Alán Aspuru-Guzik’s research group at the University of Toronto has launched an open-access tool that promises to accelerate the discovery of new chemical reactions that underpin the development of everything from smartphones to life-saving drugs.
The free tool, called Kraken, is a library of virtual, machine-learning calculated organic compounds – roughly 300,000 of them, with 190 descriptors each.
It was created through a collaboration between Aspuru-Guzik’s Matter Lab, the Sigman Research Group at the University of Utah, Technische Universität Berlin, Karlsruhe Institute of Technology, Vector Institute for Artificial Intelligence, the Center for Computer Assisted Synthesis at the University of Notre Dame, IBM Research and AstraZeneca
“The world has no time for science as usual,” says Aspuru-Guzik, a professor in U of T’s departments of chemistry and computer science in the Faculty of Arts & Science. “Neither for science done in a silo.
“This is a collaborative effort to accelerate catalysis science that involves a very exciting team from academia and industry."
When developing a transition-metal catalyzed chemical reaction, a chemist must find a suitable combination of metal and ligand. Despite the innovations in computer-optimized ligand design led by the Sigman group, ligands would typically be identified by trial and error in the lab. With Kraken, however, chemists will eventually have a vast data-rich collection at their fingertips, reducing the number of trials necessary to achieve optimal results.
“It takes a long time, a lot of money, and a whole lot of human resources to discover, develop and understand new catalysts and chemical reactions.” says co-lead author and Banting Postdoctoral Fellow Gabriel dos Passos Gomes. “These are some of the tools that allow molecular scientists to precisely develop materials and drugs, from the plastics in your smartphone to the probes that allowed for humanity to achieve the COVID-19 vaccines at an unforeseen pace.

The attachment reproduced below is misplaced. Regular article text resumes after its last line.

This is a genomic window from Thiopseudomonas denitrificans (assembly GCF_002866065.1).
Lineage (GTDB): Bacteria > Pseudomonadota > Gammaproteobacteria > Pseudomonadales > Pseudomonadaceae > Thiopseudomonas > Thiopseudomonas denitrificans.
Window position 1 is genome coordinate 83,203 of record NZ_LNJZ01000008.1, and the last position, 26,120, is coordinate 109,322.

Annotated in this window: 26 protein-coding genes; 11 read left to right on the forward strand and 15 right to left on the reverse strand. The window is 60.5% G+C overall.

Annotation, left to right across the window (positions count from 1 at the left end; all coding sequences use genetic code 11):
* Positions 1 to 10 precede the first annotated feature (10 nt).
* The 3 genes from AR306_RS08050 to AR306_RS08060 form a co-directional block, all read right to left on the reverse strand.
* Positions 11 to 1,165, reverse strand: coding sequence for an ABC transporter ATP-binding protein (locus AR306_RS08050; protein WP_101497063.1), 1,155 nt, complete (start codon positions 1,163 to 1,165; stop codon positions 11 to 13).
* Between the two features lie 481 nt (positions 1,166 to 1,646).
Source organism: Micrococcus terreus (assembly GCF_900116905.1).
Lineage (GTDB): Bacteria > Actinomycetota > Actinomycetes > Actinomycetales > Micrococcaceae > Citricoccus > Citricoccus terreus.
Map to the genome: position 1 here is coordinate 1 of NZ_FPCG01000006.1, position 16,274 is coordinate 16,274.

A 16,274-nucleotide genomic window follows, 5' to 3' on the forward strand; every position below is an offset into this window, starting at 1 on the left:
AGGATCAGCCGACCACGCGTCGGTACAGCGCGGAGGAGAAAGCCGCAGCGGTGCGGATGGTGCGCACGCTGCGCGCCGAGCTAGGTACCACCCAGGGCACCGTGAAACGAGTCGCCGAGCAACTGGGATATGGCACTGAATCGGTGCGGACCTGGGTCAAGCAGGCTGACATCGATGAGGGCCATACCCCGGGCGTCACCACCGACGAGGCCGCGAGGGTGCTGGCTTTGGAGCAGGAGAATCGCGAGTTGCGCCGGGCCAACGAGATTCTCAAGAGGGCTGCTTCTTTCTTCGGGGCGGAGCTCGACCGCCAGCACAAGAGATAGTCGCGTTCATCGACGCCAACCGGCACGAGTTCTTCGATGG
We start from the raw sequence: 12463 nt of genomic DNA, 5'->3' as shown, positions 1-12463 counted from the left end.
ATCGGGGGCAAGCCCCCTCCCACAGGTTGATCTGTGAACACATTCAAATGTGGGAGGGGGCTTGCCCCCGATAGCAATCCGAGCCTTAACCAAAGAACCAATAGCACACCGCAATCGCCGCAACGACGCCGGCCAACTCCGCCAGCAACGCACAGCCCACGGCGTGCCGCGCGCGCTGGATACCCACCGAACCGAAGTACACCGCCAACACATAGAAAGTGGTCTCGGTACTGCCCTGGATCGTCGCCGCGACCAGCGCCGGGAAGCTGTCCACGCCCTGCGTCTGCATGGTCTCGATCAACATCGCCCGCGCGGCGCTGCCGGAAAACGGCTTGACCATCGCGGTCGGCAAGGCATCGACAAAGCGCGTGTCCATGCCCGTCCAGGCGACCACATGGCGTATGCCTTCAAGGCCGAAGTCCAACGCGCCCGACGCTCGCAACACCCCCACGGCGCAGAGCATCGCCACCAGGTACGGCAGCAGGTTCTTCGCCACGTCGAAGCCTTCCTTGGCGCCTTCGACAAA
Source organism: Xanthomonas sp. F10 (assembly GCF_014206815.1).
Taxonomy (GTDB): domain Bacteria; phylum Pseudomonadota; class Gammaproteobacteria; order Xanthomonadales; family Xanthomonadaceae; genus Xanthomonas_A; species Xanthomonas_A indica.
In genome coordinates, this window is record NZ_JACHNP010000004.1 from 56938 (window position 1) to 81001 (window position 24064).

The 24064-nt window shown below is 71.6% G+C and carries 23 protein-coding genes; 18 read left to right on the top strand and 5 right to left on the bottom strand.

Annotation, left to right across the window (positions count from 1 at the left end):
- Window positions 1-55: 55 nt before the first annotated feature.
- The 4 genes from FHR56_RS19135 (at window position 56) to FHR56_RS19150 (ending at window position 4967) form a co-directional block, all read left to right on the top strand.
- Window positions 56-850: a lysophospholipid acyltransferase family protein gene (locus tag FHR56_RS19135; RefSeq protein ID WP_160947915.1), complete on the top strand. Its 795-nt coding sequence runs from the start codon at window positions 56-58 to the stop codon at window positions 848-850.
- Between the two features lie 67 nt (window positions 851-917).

“This work shows how machine learning can change the field.”
The Kraken library features organophosphorus ligands, what Tobias Gensch – one of the co-lead authors of this work – described as “some of the most prevalent ligands in homogeneous catalysis.”
“We worked extremely hard to make this not only open and available to the community, but as convenient and easy to use as we possibly could,” says Gomes, who worked with computer science graduate student Théophile Gaudin in the development of the web application. “With that in mind, we created a web app where users can search for ligands and their properties in a straightforward manner.”
While 330,000 compounds will be available at launch, the team plans to create a much larger library of more than 190 million ligands. In comparison, similar libraries have been limited to compounds in the hundreds – with far fewer properties.
“This is very exciting as it shows the potential of AI for scientific research,” says Aspuru-Guzik. “In this context, the University of Toronto has launched a global initiative called the Acceleration Consortium which hopes to bring academia, government, and industry together to tackle AI-driven materials discovery.
“It is exciting to have Professor Matthew Sigman on board with the consortium and seeing results of this collaborative work come to fruition.”
In January 2022, Gomes will take on a new role as assistant professor in the departments of chemistry and chemical engineering at Carnegie Mellon University, where he aims to pioneer research on the design of catalysts and reaction discovery.
Kraken can be freely accessed online and the preprint describing how the dataset was elaborated and how the tool can be used for reaction optimization can be accessed at ChemRxiv.